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Mazda mulls next motor show move

Maybe Mazda: Motorclassica is proving to be Australia's motor show success story, offering the public a chance to see modern models alongside their classic ancestors.

MotorWorld no go but Motorclassica a possibility for Mazda

Mazda logo30 Nov 2015

IN THE wake of Australia's discontinued motor show and failed replacements, Mazda is carefully considering alternatives to the traditional show format, and Melbourne's flourishing Motorclassica is one possibility for the Japanese car-maker.

With declining interest from both the public and exhibitors, the annual Australian International Motor Show (AIMS) was killed off in 2013 and a direct replacement is yet to be found, but Mazda says a different formula" would be necessary for it to attend.

Speaking at the launch of the 2.0-litre MX-5 sportscar, Mazda Australia managing director Martin Benders said scaling back the coverage of shows in Australia was one contributing factor to the eventual AIMS death.

“I think the industry made a mistake a few years ago when they went from five shows back to two and back to alternate with one a year,” he said. “If you build a stand that is going to cost you a seven figure number, if you only run one town through it that's 250,000 people.

“If you run it through all the capital cities, there is a little bit of extra cost touring it around but you get a million people through it. Why would you stop doing it.”

While events such as the RACV and VACC-backed Australian Motoring Festival have unsuccessfully attempted to revive a local car show, nothing has yet produced the required numbers, but Mr Benders said smaller emerging shows including Motorclassica are more attractive for brands with history.

“Motorclassica would be nice but it would be small time,” he said. “We've got a few heritage cars and we are buying a few more. We have a bit of a fleet now.”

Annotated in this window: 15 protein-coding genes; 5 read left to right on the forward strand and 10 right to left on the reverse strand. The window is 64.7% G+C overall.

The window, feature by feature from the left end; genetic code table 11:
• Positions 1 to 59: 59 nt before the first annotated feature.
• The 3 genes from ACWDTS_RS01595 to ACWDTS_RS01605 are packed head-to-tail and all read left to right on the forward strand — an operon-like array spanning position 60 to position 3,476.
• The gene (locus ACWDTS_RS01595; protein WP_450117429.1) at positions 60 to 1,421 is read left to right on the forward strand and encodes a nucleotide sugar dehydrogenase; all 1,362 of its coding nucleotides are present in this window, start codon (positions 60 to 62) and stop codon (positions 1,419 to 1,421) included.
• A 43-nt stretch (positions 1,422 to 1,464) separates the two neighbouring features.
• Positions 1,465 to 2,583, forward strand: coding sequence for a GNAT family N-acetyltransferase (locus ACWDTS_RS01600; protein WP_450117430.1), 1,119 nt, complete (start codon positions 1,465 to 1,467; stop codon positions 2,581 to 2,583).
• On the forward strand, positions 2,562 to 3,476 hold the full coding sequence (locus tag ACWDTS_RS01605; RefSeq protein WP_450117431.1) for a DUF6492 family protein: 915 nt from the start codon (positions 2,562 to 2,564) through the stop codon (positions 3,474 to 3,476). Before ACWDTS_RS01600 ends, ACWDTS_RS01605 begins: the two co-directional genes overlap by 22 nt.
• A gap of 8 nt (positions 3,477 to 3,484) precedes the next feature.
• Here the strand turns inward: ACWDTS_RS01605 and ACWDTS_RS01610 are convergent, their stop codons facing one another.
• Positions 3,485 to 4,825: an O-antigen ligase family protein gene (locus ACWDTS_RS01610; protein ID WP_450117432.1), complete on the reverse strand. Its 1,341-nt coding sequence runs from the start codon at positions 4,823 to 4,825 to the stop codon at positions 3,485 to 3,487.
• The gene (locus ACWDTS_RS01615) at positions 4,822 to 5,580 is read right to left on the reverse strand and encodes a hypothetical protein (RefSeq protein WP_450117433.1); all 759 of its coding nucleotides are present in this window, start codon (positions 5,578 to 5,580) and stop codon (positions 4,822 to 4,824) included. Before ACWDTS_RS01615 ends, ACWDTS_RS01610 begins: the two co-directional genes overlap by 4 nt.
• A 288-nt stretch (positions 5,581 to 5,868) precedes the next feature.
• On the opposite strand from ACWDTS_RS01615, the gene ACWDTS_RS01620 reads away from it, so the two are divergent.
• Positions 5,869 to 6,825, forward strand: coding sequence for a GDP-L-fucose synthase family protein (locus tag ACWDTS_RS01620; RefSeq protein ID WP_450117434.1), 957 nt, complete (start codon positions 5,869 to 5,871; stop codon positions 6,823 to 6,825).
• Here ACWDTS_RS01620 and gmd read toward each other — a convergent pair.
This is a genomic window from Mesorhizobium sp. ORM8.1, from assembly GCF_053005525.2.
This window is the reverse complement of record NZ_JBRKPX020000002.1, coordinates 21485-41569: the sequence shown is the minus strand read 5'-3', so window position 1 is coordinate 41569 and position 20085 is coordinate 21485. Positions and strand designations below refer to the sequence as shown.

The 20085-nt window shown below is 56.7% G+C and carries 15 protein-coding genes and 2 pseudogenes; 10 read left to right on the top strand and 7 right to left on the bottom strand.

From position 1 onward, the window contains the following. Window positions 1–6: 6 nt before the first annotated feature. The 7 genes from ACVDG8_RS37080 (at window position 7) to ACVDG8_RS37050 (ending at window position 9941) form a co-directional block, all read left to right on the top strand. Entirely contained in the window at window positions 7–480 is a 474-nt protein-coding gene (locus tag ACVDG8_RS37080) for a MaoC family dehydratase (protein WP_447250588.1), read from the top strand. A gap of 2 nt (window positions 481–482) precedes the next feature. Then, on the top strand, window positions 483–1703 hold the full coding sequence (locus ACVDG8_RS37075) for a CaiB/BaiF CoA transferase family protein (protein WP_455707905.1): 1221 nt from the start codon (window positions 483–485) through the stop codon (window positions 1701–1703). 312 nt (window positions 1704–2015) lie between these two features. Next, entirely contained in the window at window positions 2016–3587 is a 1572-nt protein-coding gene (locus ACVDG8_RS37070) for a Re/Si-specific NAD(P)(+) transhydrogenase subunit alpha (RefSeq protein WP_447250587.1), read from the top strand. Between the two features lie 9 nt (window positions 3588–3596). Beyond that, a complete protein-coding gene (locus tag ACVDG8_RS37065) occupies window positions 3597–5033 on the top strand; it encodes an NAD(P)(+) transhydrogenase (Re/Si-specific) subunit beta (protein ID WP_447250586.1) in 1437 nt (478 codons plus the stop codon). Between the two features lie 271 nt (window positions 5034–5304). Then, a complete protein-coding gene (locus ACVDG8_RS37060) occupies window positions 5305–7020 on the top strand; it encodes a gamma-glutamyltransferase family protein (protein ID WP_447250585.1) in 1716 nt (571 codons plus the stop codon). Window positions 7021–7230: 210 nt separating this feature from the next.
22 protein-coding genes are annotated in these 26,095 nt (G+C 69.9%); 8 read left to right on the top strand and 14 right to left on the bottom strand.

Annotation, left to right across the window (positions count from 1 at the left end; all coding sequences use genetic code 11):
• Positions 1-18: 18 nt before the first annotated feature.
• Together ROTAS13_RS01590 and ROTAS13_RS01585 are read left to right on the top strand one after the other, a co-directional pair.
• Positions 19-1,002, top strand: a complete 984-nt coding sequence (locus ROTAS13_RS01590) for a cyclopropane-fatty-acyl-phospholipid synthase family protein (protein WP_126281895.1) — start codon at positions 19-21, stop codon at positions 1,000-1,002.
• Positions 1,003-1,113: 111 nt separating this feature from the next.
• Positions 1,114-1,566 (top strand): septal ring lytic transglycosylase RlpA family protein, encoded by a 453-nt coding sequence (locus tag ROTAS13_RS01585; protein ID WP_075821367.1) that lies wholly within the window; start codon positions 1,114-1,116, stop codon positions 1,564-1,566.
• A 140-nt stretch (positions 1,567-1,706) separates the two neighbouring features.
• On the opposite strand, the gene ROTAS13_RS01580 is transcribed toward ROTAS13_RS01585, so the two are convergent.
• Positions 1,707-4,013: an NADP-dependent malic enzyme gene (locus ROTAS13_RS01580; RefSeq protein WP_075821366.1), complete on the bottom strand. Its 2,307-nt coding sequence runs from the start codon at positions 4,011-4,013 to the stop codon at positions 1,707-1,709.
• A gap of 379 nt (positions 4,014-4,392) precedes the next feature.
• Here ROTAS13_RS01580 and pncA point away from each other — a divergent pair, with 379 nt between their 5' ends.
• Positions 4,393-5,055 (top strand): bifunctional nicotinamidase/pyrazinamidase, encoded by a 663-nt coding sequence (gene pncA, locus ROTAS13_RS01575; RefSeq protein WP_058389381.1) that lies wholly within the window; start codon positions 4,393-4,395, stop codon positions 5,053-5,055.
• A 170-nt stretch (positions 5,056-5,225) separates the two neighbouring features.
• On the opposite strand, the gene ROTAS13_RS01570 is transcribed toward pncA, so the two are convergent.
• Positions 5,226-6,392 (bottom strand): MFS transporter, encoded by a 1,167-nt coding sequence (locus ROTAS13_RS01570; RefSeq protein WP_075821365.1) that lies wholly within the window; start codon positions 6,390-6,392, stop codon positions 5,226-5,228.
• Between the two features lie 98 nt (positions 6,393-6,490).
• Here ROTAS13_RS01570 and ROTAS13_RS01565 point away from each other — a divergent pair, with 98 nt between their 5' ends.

Mr Benders explained that a return to the more orthodox event was not out of the question as long as it was better value with the potential to reach out to a larger audience.

“Everybody decided we spend too much on motor shows. If we started looking at a lower cost way of doing it in all the capital cities I might be more interested, but to go into one a year in one town, it has to be a different formula and very difficult to make it work.”

Motorclassica has grown in popularity each year, attracting greater numbers of punters and, more recently, brands, since the inaugural show in 2009, and Mr Benders compared the state of Australian shows to the situation in Europe.

“The only motor shows that still count in Europe are Paris and Frankfurt with some smaller ones here and there. In the UK, which you would think could support one, Goodwood has become a de facto show, but there's no London one, no Birmingham any more.”

If Mazda decides to attend the Motorclassica event in Melbourne, it will join the growing list of brands that exhibit both old and new metal at the show – a trend started by Mercedes-Benz when it debuted its new S-Class in 2013.

Honda has recently become the first brand to put its hand up for another new Australian motor show alternative, confirming it will attend the MotorWorld festival in Sydney, but Mr Benders said that if the organisers had also approached Mazda he was “unaware of it”.

MotorWorld is undeterred despite having watched its main rival, the Australian Motoring Festival fail, and has recently changed tack, opting for Sydney's Eastern Creek motorsport venue instead of the Sandown raceway in Melbourne as it had originally intended.

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